Put simply, a compiler takes source code as input and produces a binary executable as output. Cross compilation refers to the case where the binary code produced is designed to execute on a different machine architecture than the host system.
For example: Using a C compiler on a PPC system to produce code to run on an Intel.
A cross-compilation environment (refered to as the toolchain) provides a number of advantages, even when the host and target architectures are the same.
- Strict control of the version on cc, libc and binutils used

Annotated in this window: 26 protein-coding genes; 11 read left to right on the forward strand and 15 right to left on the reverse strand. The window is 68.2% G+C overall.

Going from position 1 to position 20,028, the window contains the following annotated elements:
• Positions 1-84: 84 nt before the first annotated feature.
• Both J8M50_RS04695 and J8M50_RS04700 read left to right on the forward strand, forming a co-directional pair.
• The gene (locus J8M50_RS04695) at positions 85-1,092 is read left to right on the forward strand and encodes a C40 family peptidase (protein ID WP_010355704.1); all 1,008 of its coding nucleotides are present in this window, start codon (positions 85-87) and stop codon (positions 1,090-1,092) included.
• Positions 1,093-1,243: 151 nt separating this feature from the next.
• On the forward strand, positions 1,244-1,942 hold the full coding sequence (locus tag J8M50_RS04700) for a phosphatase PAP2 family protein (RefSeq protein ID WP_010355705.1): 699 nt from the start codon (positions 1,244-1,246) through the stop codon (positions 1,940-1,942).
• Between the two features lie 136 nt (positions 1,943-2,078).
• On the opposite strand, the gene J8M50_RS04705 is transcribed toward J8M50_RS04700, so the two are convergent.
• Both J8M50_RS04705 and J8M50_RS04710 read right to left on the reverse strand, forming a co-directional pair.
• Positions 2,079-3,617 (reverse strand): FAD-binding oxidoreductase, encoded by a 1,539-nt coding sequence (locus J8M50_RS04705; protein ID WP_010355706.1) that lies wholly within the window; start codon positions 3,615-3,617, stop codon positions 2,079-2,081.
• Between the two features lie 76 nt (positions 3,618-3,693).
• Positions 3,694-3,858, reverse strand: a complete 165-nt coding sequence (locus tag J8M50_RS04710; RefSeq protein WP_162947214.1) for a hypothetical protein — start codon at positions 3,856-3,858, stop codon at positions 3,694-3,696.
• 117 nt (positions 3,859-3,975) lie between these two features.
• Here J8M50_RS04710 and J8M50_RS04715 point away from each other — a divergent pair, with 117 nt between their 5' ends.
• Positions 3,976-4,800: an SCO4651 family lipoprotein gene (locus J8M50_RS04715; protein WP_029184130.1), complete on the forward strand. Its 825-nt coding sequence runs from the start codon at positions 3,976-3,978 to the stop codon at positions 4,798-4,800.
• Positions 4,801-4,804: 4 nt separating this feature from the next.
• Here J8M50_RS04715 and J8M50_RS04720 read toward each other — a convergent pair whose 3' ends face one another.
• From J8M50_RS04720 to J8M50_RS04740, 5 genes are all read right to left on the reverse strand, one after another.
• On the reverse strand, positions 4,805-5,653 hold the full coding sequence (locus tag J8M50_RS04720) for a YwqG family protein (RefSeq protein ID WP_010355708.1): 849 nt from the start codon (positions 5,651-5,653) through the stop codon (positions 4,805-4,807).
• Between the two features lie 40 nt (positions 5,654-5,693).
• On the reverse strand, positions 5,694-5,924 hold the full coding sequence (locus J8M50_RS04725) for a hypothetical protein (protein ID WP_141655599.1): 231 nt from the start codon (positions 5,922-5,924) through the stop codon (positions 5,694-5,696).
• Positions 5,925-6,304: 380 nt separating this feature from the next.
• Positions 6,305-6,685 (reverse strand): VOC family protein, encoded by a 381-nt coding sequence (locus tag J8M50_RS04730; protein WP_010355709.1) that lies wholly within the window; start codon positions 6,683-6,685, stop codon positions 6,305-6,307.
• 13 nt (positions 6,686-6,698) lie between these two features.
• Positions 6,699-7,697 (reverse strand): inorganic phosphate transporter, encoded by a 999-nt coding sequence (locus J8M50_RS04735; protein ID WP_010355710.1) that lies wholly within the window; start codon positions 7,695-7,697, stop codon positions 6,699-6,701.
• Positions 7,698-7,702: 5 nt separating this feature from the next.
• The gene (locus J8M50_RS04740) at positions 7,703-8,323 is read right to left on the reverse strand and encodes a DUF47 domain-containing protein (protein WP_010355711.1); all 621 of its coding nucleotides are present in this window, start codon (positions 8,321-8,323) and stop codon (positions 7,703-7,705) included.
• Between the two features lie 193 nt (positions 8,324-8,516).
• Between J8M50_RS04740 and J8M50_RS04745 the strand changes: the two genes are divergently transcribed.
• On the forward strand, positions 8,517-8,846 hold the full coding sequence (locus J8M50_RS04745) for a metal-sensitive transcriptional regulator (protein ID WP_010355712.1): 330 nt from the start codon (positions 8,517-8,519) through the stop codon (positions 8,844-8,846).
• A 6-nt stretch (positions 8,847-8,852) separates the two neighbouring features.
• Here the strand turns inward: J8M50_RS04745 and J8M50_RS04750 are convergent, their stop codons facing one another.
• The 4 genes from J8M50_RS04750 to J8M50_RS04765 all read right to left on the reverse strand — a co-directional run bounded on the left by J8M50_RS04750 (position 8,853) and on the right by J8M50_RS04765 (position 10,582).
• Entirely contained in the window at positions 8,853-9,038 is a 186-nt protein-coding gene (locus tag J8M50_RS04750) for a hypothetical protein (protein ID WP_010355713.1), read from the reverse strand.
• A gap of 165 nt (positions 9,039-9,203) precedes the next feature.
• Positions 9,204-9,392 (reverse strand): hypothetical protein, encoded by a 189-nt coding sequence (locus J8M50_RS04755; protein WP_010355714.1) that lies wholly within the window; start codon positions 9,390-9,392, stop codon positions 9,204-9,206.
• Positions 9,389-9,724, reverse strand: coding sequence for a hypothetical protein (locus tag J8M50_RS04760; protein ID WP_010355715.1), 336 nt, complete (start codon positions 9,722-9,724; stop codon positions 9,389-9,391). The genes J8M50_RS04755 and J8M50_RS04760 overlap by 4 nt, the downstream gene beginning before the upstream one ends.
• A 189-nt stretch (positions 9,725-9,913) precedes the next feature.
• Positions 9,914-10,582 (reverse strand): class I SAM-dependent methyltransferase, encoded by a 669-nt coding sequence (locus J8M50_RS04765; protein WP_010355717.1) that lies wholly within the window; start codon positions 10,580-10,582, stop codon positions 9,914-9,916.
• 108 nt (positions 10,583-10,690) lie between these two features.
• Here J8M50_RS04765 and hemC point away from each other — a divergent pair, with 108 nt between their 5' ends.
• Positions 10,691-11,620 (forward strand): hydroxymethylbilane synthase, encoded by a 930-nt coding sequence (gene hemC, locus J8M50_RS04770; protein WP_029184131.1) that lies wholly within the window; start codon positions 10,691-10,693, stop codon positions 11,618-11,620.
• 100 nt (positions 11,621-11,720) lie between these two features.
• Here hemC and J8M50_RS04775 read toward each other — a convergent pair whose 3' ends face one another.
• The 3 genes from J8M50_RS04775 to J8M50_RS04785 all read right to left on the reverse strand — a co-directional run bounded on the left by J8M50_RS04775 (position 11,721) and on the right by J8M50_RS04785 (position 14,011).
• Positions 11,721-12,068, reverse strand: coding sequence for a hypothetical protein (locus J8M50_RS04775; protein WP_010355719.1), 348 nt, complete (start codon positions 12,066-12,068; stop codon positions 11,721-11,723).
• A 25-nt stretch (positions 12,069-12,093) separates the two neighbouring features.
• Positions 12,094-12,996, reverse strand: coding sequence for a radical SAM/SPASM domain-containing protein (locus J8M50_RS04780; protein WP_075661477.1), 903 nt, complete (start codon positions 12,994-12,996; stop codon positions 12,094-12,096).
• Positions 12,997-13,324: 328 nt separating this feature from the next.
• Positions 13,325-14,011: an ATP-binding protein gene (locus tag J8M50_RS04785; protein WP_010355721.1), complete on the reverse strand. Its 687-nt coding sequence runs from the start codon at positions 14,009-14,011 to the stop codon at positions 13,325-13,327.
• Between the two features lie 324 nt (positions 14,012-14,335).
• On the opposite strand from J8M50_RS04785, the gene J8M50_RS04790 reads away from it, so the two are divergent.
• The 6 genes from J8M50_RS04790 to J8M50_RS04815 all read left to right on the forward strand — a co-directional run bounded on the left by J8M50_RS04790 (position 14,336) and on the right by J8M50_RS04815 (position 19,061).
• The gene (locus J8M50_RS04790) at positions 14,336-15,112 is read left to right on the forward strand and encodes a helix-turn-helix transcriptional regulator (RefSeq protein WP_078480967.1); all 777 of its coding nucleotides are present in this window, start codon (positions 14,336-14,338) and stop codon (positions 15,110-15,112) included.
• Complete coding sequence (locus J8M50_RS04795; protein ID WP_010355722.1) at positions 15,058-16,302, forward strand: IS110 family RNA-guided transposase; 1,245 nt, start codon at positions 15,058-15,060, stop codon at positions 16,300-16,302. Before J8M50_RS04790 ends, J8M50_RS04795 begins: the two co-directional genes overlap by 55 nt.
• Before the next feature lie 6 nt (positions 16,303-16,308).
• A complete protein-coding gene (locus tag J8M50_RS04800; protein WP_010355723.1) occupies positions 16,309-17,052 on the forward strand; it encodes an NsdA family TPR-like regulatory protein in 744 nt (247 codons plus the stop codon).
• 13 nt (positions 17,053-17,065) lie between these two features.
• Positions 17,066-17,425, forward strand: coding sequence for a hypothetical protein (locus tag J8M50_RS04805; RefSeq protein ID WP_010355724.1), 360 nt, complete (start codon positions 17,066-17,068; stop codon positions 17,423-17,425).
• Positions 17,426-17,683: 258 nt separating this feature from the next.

- The build process can be run as a non-root user on the host unix system, preventing damage to the host system if the toolchain misbehaves
- Enviroment variables affecting cross toolchains
- a version of gcc and binutils that supports cross compilation is required in the host enviroment
- headers to link against are required
- libraries are required to be present that are compatible with the target system.